In the particular case, it works basically like that. "You can trust me because I work on Wall St and nobody seems to think I'm capable of doing anything wrong (even the people whose job it is to see if I was doing anything wrong)". Yes...quite a load of crap. Bullshit is rampant in reality and it seems better not to bother trusting people with such things (asking questions is really an annoying hobby to have if you want people to get along with you, I'm willing to hazard it at least). I guess it's good to see it get caught once in a while. But it doesn't mean we should let the burden for our inability to ask questions be shouldered only by a federal regulatory body (which also dropped the ball).

15 December 2008

honestly who throws a shoe?

Good work..sort of

I'm not sure a shoe would be nearly sufficient to accomplish anything (which I guess is the point). At least it is funny.

13 December 2008

So terrorists are bad right?

Uh, why didn't they check a few years ago?

I'm not sure why this particular headline was picked. It makes it sound like we were doing in part what I have suggested has been lacking from our overall anti-terror strategy. Namely, what is so troubling about American or American-"ism" that it fosters the growth of international terrorist cells in other countries (or in the US itself). I have to wonder why this question has been fundamentally rejected as unimportant. It does not rule out the prospect of invading sovereign nations as our game of nations rulers are wont to do. It does not rule out the possibility of non-interventionism, as many Americans used to be wont to do. It just asks some formative questions about the particular enemy we are engaging before committing to a strategic game of maneuver. Or as we are apparently willing to do, fumble around with troops in hostile territory without a clear idea what will pacify the natives, and play read and react with the terrorist's mail by over-analyzing everything that shows up on Al-Jazeera.

Since the actual article basically says what everyone should have known: that the American strategy is unchanged and still inflexible. It's pretty boring. One weirdo factor out of our Iranian experience was that assassinations are no good for creating foreign policy regime changes. Apparently that leaves on the table: embargoes (which don't work one iota on tyrannical societies and require multilateral support to have any effect at all) or full-out invasions (which seems mostly to induce advanced societies to produce enriched uranium while the little guys can get flattened if we care enough to bomb them). That should not be our only two options and having them as the only "out" cards in the deck seems to suggest we've made some fundamental errors in reaching them.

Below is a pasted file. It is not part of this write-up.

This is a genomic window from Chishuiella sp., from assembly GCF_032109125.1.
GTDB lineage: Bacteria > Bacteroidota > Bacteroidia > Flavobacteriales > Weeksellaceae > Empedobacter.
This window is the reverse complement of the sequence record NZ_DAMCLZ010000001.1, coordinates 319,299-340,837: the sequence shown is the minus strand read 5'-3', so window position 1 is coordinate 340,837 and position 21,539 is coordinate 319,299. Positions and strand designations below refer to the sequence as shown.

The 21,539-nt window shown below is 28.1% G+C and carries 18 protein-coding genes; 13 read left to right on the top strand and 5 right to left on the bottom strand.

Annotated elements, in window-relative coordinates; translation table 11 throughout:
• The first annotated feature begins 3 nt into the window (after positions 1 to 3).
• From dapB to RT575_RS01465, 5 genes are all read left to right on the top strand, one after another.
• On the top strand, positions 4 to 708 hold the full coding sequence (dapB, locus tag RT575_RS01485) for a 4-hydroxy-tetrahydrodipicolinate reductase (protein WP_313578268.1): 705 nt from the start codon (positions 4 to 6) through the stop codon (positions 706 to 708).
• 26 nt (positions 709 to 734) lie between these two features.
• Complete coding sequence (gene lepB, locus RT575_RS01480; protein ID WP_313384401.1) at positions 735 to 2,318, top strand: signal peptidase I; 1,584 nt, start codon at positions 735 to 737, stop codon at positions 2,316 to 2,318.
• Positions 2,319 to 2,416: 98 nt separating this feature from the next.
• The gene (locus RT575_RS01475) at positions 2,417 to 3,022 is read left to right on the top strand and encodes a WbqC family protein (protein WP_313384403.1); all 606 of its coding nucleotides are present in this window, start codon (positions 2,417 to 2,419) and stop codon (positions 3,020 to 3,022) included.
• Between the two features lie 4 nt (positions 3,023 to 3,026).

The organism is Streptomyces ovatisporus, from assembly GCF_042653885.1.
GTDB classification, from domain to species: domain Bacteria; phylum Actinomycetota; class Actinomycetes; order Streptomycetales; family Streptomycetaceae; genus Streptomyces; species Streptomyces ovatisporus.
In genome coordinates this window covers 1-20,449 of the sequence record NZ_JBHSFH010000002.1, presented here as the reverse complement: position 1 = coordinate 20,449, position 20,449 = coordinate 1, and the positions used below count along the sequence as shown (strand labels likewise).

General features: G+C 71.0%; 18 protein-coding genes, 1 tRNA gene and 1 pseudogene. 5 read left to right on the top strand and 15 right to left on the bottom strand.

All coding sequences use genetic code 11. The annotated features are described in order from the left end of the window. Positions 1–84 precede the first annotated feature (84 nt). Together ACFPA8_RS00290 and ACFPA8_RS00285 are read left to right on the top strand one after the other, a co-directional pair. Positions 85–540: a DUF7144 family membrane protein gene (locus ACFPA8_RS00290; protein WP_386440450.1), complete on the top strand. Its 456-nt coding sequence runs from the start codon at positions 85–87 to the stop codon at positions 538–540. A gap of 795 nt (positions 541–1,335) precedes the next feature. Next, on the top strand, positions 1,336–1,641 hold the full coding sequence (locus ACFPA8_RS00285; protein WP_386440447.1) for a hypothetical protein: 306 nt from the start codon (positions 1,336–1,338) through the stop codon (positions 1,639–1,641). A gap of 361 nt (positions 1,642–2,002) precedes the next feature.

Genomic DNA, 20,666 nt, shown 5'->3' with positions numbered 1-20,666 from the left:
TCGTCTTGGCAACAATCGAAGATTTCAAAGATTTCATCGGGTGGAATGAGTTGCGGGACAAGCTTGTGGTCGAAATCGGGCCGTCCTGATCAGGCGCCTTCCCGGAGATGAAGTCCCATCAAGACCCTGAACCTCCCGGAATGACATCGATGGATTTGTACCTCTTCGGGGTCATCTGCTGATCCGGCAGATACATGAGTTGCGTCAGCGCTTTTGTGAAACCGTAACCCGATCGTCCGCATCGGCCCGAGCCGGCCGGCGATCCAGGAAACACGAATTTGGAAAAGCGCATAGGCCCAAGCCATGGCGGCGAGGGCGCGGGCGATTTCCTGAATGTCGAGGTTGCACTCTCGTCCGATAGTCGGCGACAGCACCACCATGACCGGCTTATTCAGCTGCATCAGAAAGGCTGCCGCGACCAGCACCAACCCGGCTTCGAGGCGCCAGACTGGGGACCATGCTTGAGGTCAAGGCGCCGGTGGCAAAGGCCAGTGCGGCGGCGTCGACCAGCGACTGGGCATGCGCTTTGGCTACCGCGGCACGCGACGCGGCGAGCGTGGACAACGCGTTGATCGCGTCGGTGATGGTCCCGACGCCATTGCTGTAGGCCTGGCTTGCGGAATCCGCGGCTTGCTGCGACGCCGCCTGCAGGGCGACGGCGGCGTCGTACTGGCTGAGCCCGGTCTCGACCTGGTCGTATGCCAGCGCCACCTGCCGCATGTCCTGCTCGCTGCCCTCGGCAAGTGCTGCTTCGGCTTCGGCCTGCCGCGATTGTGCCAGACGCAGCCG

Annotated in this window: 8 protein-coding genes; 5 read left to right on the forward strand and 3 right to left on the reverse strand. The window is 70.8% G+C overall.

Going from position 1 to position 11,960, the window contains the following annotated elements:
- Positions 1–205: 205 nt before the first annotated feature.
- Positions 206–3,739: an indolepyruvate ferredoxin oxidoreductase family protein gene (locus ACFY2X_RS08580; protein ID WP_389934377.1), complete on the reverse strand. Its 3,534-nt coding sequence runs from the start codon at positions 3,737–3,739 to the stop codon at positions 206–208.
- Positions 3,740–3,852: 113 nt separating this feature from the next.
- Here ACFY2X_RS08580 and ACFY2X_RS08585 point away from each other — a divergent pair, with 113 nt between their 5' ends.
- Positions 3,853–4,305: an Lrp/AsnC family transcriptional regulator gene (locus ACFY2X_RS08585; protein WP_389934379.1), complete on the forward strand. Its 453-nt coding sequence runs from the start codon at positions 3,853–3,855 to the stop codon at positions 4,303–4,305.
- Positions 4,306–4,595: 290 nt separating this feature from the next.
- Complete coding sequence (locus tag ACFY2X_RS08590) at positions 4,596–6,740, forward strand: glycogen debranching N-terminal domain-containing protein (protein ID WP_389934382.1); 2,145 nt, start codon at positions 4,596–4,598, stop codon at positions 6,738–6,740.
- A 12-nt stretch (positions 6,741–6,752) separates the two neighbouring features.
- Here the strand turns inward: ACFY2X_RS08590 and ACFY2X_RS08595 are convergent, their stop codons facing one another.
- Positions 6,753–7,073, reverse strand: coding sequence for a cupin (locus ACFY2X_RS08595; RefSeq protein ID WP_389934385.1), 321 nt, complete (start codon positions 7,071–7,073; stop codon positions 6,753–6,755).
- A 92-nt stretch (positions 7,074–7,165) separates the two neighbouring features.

12 December 2008

politics are weird

It's amusing media types try to get around phrases like 'ass backwards'. Verbal contortions are quite silly. Bass ackwards?

10 December 2008

education for education

What are the criteria when there are no criteria?
There were a couple nuggets in here that sounded interesting (if not surprising).

"estimates that the students of a very bad teacher will learn, on average, half a year’s worth of material in one school year. The students in the class of a very good teacher will learn a year and a half’s worth of material." This is a crucial understanding to make. It very probably explains why so many teachers have to begin a year with a segment of review. Because their predecessors are by general measures terrible by comparison and didn't get to several important steps. There is also a reverse effect that needs better accounting: students who would get through an extra year's work in a subject. Both are possibly good calls for more flexible understandings of grade levels.